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View of the Temple of Neptune

Neptune, known as Poseidon to the Greeks, was the titulary deity of the seaside town of Poseidonia, called Paestum or Paistos by later inhabitants. The central temple in the city’s public plaza, probably built around 460 BC, has been traditionally linked to Poseidon. The best preserved of the three temples on the site, the temple of Neptune invited a rich sequence of views for artists. Piranesi stood back to encompass the entire façade in this image, which includes a glimpse for the older “basilica” nearby.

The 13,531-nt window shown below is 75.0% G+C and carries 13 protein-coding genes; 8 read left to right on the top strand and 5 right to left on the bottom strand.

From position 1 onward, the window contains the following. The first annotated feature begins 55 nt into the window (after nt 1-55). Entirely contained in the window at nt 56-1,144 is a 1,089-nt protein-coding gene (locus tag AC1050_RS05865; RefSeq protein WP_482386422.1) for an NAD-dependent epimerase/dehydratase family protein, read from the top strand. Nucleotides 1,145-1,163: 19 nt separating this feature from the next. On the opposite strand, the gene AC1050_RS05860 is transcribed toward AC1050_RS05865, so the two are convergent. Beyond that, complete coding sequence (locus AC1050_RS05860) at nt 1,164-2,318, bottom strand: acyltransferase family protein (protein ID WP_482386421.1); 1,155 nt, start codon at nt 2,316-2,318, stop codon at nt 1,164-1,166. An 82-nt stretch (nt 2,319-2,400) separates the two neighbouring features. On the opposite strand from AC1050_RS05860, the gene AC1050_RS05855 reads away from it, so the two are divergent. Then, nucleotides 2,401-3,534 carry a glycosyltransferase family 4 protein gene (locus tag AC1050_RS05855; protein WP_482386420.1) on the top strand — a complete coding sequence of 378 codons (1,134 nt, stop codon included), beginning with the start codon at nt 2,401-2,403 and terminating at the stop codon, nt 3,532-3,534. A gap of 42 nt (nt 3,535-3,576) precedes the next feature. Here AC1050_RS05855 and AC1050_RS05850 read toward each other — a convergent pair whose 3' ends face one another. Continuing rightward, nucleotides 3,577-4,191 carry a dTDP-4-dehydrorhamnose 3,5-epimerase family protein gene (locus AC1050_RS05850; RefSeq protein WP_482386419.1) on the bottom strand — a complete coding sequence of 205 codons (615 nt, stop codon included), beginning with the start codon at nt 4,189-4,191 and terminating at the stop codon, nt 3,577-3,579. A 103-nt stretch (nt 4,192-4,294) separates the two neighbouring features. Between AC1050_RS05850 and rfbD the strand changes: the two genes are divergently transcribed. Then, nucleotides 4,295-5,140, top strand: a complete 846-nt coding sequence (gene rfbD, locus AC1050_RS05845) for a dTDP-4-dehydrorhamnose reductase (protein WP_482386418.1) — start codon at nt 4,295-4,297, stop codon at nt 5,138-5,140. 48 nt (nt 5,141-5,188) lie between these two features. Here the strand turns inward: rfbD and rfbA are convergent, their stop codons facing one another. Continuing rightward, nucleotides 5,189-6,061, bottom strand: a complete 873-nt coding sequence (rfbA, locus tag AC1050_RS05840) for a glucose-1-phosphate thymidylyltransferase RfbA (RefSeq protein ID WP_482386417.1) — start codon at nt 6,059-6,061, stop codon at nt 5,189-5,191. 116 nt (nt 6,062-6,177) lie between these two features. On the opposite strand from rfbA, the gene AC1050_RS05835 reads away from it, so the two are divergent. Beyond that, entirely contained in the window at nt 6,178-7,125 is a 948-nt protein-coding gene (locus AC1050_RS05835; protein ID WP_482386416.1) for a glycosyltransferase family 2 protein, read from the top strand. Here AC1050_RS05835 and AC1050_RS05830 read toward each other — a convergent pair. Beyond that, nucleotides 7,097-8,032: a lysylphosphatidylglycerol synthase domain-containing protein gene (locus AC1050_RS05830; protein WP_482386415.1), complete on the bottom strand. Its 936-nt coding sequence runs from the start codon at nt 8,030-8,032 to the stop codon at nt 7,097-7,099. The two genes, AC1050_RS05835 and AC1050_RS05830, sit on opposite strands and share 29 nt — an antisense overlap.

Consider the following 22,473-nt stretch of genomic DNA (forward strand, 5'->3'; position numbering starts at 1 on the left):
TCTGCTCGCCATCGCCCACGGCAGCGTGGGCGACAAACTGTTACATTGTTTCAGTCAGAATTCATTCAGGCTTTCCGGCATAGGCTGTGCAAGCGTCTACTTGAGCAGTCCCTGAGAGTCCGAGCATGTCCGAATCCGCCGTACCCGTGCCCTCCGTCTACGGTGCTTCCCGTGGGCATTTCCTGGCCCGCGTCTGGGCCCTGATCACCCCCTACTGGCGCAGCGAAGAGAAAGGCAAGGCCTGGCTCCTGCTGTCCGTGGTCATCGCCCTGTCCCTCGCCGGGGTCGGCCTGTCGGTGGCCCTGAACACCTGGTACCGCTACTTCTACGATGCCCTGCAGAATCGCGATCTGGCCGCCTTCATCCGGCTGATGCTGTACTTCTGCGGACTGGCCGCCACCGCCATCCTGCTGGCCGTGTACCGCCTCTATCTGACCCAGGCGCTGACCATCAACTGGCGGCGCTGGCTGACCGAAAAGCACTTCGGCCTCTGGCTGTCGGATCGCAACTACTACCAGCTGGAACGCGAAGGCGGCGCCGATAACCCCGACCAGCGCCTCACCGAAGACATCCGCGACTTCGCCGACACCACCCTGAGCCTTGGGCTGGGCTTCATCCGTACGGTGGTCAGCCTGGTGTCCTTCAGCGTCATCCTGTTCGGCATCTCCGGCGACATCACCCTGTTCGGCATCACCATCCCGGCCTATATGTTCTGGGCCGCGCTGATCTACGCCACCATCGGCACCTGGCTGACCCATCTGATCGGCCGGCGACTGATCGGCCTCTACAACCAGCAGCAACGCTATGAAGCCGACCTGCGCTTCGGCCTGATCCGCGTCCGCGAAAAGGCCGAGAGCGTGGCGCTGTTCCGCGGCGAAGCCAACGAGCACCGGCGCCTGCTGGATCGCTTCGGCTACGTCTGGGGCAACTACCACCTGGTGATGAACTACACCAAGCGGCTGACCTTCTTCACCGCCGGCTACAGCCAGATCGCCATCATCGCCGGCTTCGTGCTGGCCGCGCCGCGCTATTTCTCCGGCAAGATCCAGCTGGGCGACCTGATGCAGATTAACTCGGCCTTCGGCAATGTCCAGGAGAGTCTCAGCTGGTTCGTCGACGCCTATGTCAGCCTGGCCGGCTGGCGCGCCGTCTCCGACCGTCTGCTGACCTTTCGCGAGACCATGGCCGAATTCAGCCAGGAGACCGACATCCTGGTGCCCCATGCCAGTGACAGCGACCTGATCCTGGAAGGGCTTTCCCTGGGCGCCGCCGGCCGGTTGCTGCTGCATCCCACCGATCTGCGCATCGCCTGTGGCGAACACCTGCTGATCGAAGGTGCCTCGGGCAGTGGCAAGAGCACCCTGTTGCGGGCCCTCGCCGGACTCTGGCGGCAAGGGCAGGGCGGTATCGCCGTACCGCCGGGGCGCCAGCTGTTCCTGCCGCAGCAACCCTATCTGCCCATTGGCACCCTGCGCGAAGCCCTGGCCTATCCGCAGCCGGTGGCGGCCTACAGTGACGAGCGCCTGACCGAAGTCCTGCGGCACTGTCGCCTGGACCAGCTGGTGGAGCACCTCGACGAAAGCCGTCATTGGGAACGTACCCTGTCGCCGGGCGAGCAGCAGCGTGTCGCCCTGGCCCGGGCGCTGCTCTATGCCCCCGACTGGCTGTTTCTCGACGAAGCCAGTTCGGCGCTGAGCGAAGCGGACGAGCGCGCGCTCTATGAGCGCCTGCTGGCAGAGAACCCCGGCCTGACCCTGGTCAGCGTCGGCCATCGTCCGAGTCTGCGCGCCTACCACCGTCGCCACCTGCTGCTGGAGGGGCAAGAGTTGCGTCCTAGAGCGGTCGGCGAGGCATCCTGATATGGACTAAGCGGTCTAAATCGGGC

Piranesi’s text draws attention to the “perfection” of both overall design and execution of this monument, and it notes that “the man of taste contemplates with pleasure the ensemble of this edifice.”

Giovanni Battista Piranesi
Italian, 1720-1778
View of the Temple of Neptune, Plate 10 from Different Views…of Paestum
1778
Etching on paper
Image: 20 7/16 x 27 ¾ in. (51.9 x 70.5 cm); plate: 20 5/8 x 28 1/8 in. (52.4 x 71.4 cm); sheet: 22 1/16 x 31 ¾ in. (56.0 x 80.6 cm)
Sidney and Lois Eskenazi Museum of Art, Collection Diether Thimme, 98.278.8